Amgen and Allergan are reporting a new success for their partnership aimed at developing a slate of four big biosimilars. Investigators reported that ABP 980 was virtually indistinguishable from Roche’s $6.5 billion franchise drug Herceptin (trastuzumab) in patients with human epidermal growth factor receptor 2-positive (HER2-positive) early breast cancer in a Phase III trial.
The results set up another shot at a near-term approval, following Amgen’s solo success in front of an FDA panel review a week ago for its biosimilar of AbbVie’s $14 billion franchise drug Humira. A day later Amgen was playing defense, trying to slow Novartis’s effort to win an approval for a biosimilar of Enbrel, a $9 billion gold mine for Amgen and its partners.
There have been some setbacks in the field, including one earlier this week when Novartis revealed that the FDA had issued a CRL for their biosimilar of Neulasta. But evidence has been mounting that a pioneering approval last year has set the stage for a rollout of a new wave of cheaper generic biologics over the next four years. The main impediment now: lawsuits filed over patents and applications, aimed at scuttling the competition.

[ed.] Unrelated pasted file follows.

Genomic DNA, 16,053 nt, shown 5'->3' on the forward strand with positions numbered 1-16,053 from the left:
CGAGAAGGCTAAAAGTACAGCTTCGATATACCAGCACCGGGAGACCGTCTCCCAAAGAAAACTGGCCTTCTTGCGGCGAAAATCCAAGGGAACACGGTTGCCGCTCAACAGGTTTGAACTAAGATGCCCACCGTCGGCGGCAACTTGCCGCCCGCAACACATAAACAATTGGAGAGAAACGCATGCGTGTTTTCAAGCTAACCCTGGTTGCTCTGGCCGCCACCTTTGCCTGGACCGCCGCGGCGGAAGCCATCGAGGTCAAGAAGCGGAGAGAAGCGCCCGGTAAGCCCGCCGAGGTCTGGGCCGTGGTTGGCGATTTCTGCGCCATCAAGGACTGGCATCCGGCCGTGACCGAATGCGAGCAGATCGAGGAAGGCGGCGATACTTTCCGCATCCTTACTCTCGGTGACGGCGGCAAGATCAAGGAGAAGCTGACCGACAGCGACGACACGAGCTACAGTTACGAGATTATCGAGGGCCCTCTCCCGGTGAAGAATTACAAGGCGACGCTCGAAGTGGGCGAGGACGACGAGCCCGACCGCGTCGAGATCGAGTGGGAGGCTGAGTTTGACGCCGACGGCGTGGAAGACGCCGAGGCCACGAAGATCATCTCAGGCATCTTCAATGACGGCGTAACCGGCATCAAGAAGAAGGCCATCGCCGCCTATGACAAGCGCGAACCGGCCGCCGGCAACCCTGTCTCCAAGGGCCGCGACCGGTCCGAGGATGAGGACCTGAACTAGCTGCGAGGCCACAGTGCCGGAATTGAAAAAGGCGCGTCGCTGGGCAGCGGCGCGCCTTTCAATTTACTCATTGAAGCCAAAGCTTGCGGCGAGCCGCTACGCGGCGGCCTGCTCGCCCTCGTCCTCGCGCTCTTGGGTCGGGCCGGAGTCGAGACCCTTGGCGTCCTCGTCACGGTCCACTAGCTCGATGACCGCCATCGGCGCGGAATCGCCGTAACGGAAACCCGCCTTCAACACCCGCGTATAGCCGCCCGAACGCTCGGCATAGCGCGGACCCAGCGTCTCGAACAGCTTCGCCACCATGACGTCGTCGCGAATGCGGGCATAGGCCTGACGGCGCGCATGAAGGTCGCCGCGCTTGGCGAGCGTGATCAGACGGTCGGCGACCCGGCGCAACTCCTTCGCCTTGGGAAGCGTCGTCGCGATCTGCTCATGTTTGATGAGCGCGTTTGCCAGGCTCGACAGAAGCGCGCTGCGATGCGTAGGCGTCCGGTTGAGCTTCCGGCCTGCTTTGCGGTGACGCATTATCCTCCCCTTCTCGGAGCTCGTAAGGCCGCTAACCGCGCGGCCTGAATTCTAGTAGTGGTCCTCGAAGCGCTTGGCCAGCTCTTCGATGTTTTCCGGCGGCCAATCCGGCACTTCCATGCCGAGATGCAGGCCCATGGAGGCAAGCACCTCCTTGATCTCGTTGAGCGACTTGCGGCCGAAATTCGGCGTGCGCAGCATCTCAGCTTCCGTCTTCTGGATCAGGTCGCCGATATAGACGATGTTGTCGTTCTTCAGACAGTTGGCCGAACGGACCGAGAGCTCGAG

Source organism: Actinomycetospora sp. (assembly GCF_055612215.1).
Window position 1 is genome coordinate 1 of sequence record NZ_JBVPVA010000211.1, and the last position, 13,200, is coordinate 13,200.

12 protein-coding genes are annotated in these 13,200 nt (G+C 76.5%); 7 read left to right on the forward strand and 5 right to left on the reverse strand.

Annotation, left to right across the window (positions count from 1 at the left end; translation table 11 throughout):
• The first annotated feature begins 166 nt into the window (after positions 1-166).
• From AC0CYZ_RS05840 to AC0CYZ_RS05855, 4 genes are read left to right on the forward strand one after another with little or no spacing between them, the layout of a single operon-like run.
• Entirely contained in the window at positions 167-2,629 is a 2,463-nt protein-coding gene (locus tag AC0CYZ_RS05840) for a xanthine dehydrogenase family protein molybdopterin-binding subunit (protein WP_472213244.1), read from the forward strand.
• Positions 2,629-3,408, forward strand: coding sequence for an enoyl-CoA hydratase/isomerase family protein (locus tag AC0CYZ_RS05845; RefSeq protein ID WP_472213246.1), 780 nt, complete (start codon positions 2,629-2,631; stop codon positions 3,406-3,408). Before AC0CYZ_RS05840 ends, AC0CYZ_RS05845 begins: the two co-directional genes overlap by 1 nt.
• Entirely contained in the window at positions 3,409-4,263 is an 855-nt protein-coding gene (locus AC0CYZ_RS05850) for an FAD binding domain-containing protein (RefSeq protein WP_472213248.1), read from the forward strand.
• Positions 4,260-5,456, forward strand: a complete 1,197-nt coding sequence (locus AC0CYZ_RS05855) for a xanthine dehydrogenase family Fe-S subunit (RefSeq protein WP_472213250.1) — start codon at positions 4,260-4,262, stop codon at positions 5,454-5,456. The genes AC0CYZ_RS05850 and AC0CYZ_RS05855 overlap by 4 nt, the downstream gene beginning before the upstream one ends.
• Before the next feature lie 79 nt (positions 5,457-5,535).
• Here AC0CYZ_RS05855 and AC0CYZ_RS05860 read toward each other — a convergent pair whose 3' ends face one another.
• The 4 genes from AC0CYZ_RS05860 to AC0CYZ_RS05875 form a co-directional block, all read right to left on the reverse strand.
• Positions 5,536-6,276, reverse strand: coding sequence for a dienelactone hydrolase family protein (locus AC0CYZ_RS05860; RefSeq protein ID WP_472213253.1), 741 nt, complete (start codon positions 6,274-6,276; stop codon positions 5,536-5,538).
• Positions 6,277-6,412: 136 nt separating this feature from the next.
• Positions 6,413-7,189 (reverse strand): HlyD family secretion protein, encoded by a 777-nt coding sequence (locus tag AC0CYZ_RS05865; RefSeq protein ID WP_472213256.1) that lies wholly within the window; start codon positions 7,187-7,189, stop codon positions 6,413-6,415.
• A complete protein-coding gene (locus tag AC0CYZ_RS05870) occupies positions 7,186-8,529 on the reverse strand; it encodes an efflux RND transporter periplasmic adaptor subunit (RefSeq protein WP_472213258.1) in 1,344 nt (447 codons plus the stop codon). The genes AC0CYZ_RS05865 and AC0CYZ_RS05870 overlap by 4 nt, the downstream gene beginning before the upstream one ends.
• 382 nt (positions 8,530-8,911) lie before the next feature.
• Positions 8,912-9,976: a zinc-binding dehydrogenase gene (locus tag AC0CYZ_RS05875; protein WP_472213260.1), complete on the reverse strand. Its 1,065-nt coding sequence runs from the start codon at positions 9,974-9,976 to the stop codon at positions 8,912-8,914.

Amgen alone has a slate of biosimilars in the pipeline. Allergan also has its own programs in the works as well.
Sean E. Harper, M.D., executive vice president of Research and Development at Amgen, offered this in prepared text:
We believe this study confirms no clinically meaningful differences between ABP 980 and trastuzumab, and we look forward to continued discussions with regulatory authorities. Biosimilars are approved based on the analytical, nonclinical and clinical data, and we believe that the totality of the evidence we’ve generated supports ABP 980 as highly similar to the reference product.
The partners also reported the success of their biosimilar of Avastin in a Phase III last fall.
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